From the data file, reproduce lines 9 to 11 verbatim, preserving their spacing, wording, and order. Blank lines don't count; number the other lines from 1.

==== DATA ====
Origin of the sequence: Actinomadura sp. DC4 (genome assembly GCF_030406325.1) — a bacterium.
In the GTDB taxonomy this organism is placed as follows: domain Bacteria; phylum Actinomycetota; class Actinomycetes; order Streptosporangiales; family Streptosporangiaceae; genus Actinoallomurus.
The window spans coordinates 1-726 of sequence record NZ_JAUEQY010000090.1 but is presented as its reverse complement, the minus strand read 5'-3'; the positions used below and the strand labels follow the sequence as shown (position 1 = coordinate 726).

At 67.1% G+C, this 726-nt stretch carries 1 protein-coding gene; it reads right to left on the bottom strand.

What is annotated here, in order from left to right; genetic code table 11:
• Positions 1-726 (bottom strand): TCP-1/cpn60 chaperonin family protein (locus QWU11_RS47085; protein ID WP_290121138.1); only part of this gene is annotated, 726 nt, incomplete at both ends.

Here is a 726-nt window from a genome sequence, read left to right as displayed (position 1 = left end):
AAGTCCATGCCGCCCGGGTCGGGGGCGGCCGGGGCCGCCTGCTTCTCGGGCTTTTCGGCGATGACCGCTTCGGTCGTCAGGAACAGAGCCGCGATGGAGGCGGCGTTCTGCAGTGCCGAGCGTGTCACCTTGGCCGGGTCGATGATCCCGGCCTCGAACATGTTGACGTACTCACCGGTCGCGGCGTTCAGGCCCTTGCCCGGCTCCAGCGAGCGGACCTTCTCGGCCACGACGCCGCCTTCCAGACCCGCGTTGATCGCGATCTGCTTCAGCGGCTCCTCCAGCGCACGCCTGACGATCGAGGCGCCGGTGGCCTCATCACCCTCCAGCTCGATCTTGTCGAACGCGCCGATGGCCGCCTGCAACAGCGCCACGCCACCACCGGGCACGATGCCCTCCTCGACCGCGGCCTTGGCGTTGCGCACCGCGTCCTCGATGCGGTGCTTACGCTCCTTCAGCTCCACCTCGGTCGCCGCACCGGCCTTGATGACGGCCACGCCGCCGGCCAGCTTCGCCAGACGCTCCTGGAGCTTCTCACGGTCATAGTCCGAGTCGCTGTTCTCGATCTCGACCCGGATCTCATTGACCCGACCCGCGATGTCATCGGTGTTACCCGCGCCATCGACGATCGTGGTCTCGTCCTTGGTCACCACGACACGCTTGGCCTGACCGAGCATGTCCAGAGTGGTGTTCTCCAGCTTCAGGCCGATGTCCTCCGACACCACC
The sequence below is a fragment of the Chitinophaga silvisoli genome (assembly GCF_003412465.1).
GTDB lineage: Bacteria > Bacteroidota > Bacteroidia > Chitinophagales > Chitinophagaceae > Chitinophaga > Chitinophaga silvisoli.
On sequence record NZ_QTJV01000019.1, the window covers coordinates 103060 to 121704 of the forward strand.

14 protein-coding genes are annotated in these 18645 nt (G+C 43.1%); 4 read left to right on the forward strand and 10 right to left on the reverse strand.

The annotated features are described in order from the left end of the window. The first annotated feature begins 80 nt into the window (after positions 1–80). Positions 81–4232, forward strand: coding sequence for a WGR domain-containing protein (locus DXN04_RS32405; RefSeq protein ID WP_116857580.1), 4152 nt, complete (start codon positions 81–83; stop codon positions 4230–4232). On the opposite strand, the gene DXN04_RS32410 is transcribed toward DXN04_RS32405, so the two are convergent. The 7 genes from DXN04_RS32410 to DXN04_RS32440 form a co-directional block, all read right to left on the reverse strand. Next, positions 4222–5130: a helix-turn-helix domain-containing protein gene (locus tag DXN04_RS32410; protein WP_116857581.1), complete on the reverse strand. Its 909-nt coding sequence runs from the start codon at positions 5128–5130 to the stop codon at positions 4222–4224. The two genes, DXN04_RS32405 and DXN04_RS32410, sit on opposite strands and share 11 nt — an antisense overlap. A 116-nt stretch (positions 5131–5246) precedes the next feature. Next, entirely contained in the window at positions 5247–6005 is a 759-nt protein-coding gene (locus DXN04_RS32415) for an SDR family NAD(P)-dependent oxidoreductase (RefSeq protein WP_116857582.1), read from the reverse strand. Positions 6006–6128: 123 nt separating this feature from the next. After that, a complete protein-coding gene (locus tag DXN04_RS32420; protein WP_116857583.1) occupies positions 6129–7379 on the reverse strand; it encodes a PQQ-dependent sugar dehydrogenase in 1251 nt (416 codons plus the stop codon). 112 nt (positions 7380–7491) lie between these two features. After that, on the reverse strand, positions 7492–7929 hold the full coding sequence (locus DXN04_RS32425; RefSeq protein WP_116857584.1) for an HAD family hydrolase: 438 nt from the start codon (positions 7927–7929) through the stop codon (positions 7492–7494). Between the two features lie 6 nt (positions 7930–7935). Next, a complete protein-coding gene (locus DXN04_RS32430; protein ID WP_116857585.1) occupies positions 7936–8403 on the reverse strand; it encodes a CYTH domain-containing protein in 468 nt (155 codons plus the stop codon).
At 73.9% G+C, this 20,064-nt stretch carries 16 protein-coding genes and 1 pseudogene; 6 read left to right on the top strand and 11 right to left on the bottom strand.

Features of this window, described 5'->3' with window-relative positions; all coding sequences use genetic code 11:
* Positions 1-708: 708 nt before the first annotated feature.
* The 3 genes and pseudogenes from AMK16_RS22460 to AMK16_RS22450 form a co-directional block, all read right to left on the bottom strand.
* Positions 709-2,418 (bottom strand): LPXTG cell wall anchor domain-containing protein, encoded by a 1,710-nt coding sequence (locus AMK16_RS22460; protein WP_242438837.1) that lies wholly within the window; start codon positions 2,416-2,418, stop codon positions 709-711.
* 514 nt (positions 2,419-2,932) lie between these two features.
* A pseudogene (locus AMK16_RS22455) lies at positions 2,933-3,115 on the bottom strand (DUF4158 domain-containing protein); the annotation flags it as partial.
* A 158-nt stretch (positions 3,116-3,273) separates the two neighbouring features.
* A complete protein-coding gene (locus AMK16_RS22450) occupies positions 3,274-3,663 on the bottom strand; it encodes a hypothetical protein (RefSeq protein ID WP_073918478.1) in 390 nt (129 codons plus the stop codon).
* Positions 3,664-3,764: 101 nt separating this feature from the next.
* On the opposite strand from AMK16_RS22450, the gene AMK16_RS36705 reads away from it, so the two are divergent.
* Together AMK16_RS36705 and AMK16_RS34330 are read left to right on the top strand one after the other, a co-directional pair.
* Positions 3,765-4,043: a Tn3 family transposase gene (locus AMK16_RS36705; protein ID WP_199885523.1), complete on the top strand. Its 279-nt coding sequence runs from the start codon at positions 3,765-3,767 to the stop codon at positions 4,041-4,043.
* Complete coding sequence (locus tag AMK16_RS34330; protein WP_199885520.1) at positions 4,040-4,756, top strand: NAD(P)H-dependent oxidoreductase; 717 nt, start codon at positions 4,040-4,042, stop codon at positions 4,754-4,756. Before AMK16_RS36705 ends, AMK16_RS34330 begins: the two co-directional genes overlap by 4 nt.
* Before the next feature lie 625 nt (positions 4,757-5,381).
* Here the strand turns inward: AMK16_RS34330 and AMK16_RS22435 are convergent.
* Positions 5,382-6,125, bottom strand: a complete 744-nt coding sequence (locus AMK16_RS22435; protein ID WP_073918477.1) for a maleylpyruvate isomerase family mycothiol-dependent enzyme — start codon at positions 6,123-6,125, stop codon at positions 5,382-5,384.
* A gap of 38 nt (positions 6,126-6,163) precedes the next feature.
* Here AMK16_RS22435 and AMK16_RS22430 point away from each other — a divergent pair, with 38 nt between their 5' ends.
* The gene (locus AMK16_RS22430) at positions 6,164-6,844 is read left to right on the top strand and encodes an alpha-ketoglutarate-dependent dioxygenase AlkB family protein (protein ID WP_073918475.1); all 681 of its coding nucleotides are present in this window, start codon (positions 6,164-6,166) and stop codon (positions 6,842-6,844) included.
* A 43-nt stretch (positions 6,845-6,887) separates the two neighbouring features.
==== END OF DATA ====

The sequence below is a fragment of the Chitinophaga silvisoli genome (assembly GCF_003412465.1).
GTDB lineage: Bacteria > Bacteroidota > Bacteroidia > Chitinophagales > Chitinophagaceae > Chitinophaga > Chitinophaga silvisoli.
On sequence record NZ_QTJV01000019.1, the window covers coordinates 103060 to 121704 of the forward strand.